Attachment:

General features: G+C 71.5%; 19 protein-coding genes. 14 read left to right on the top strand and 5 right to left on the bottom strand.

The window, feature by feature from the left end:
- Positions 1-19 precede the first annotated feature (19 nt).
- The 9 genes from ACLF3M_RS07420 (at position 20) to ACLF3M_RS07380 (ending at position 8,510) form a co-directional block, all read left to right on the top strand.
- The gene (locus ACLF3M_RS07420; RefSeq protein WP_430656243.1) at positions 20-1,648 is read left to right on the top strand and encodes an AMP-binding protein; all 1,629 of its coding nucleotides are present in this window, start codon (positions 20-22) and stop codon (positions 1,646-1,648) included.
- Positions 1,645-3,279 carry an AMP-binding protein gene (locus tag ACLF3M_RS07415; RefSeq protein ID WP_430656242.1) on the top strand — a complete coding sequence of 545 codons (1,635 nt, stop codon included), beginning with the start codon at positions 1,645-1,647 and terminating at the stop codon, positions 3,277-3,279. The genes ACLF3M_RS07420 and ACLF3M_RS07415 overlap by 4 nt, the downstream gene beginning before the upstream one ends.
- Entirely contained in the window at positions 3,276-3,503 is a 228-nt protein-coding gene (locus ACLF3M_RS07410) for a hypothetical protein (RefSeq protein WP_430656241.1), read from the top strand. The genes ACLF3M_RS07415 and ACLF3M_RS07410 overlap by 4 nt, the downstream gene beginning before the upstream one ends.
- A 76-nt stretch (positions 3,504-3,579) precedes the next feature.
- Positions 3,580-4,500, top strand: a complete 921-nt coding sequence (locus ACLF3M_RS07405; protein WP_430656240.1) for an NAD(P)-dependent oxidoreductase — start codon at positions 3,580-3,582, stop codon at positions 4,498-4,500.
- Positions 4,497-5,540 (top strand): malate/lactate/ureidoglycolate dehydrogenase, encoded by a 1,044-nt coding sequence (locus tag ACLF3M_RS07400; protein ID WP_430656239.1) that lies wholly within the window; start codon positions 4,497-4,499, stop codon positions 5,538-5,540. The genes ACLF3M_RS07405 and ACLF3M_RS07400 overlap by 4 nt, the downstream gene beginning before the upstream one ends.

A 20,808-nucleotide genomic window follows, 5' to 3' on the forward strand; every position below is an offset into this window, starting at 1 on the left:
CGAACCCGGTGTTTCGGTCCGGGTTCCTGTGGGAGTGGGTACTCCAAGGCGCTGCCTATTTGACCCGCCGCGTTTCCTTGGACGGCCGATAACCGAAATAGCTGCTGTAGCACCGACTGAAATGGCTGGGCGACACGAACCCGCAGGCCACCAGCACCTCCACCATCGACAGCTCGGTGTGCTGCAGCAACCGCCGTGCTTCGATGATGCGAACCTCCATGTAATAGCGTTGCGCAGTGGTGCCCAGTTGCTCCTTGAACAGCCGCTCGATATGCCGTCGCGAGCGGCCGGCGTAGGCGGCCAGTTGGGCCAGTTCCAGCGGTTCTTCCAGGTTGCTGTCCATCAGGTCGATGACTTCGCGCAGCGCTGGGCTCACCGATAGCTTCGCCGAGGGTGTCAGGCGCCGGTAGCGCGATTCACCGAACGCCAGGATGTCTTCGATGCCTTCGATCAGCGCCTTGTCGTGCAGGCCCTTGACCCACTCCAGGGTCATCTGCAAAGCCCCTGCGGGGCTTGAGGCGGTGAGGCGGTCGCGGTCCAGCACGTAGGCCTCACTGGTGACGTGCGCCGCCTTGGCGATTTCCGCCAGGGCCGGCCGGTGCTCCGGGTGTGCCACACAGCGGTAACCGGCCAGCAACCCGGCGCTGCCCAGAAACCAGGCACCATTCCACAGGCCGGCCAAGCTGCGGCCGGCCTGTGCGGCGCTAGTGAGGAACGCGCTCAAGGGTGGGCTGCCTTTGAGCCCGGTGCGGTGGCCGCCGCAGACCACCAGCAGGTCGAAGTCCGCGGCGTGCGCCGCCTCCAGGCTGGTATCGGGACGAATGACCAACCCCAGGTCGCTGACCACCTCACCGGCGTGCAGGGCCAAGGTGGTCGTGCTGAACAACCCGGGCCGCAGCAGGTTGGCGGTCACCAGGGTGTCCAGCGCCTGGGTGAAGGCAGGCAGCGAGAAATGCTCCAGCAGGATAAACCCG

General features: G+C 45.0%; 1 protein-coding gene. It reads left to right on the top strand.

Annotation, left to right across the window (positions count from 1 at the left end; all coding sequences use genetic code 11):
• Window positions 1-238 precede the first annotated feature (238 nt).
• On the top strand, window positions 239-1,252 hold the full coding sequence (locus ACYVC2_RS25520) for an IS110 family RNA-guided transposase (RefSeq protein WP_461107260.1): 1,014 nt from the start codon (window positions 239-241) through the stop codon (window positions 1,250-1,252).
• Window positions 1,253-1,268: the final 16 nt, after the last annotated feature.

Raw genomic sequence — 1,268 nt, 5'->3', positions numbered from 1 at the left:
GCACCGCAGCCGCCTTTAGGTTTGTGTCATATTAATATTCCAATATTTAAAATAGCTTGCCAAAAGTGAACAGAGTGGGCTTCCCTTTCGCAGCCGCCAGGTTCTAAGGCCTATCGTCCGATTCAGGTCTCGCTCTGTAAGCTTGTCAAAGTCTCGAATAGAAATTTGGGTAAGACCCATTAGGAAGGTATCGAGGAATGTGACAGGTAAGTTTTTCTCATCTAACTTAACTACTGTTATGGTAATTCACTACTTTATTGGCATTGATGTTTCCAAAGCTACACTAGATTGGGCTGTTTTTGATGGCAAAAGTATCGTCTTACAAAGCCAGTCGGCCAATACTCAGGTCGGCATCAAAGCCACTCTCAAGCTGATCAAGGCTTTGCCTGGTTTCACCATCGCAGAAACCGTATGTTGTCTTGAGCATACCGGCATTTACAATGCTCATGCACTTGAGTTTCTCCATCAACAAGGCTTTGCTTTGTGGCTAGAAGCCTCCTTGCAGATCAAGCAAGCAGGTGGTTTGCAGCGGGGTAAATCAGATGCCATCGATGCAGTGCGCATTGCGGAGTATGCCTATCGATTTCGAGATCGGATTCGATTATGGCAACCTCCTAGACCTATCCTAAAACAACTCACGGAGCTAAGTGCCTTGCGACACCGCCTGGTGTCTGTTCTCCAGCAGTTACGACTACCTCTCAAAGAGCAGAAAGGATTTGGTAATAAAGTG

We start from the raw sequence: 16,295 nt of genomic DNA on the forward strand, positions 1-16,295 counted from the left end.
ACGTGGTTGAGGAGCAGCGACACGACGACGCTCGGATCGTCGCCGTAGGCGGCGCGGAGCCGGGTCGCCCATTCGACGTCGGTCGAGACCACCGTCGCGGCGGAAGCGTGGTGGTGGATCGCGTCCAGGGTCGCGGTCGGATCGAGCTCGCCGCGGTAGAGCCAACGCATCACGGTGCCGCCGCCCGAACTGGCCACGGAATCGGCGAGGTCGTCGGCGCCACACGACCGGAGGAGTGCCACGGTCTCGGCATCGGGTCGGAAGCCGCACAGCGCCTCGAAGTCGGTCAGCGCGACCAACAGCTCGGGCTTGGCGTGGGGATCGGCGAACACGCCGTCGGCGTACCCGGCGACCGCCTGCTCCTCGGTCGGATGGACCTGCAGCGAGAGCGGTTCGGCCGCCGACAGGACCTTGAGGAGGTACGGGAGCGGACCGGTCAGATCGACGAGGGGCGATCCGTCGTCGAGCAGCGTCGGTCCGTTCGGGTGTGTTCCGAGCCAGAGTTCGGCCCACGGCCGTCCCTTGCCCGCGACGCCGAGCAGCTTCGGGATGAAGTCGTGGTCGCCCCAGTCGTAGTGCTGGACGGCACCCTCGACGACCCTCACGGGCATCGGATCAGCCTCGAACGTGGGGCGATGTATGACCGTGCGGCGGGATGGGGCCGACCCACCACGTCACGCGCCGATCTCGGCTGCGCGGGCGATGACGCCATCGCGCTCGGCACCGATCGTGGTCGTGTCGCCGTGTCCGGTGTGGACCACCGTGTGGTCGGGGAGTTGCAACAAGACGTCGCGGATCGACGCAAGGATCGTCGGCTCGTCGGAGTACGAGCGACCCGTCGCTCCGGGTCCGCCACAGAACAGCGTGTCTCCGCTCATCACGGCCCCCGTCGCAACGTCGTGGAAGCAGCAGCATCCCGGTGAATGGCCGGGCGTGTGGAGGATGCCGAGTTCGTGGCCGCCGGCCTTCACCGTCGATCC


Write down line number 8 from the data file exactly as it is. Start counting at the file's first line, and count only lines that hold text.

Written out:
- A 76-nt stretch (positions 3,504-3,579) precedes the next feature.